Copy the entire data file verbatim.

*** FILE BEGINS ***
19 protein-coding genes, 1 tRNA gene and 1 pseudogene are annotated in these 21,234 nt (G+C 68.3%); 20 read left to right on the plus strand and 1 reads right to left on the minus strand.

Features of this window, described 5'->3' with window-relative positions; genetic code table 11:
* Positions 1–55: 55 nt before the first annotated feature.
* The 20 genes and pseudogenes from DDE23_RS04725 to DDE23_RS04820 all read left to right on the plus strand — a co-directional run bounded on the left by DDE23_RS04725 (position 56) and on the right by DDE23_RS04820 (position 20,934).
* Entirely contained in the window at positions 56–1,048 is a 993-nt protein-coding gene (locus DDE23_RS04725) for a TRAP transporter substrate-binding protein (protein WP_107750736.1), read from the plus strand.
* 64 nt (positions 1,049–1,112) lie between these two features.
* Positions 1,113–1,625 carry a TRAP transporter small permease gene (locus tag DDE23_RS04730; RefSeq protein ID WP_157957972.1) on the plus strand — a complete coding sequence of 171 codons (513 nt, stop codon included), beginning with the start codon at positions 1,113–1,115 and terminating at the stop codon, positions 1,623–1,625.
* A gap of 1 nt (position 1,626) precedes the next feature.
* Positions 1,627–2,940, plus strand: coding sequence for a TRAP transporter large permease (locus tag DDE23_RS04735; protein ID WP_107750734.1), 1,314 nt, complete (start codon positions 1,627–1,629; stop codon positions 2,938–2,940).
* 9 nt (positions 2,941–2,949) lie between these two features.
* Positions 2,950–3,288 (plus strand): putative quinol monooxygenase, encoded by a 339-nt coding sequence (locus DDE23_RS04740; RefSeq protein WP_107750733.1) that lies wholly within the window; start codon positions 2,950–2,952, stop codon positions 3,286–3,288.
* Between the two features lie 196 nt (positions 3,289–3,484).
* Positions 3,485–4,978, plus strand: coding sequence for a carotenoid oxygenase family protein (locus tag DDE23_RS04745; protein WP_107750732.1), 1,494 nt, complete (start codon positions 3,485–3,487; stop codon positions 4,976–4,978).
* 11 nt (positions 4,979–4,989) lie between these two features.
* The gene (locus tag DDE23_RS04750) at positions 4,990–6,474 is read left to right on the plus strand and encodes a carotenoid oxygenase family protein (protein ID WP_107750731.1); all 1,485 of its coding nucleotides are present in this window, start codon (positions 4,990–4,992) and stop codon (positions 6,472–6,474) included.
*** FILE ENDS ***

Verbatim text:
19 protein-coding genes, 1 tRNA gene and 1 pseudogene are annotated in these 21,234 nt (G+C 68.3%); 20 read left to right on the plus strand and 1 reads right to left on the minus strand.

Features of this window, described 5'->3' with window-relative positions; genetic code table 11:
* Positions 1–55: 55 nt before the first annotated feature.
* The 20 genes and pseudogenes from DDE23_RS04725 to DDE23_RS04820 all read left to right on the plus strand — a co-directional run bounded on the left by DDE23_RS04725 (position 56) and on the right by DDE23_RS04820 (position 20,934).
* Entirely contained in the window at positions 56–1,048 is a 993-nt protein-coding gene (locus DDE23_RS04725) for a TRAP transporter substrate-binding protein (protein WP_107750736.1), read from the plus strand.
* 64 nt (positions 1,049–1,112) lie between these two features.
* Positions 1,113–1,625 carry a TRAP transporter small permease gene (locus tag DDE23_RS04730; RefSeq protein ID WP_157957972.1) on the plus strand — a complete coding sequence of 171 codons (513 nt, stop codon included), beginning with the start codon at positions 1,113–1,115 and terminating at the stop codon, positions 1,623–1,625.
* A gap of 1 nt (position 1,626) precedes the next feature.
* Positions 1,627–2,940, plus strand: coding sequence for a TRAP transporter large permease (locus tag DDE23_RS04735; protein ID WP_107750734.1), 1,314 nt, complete (start codon positions 1,627–1,629; stop codon positions 2,938–2,940).
* 9 nt (positions 2,941–2,949) lie between these two features.
* Positions 2,950–3,288 (plus strand): putative quinol monooxygenase, encoded by a 339-nt coding sequence (locus DDE23_RS04740; RefSeq protein WP_107750733.1) that lies wholly within the window; start codon positions 2,950–2,952, stop codon positions 3,286–3,288.
* Between the two features lie 196 nt (positions 3,289–3,484).
* Positions 3,485–4,978, plus strand: coding sequence for a carotenoid oxygenase family protein (locus tag DDE23_RS04745; protein WP_107750732.1), 1,494 nt, complete (start codon positions 3,485–3,487; stop codon positions 4,976–4,978).
* 11 nt (positions 4,979–4,989) lie between these two features.
* The gene (locus tag DDE23_RS04750) at positions 4,990–6,474 is read left to right on the plus strand and encodes a carotenoid oxygenase family protein (protein ID WP_107750731.1); all 1,485 of its coding nucleotides are present in this window, start codon (positions 4,990–4,992) and stop codon (positions 6,472–6,474) included.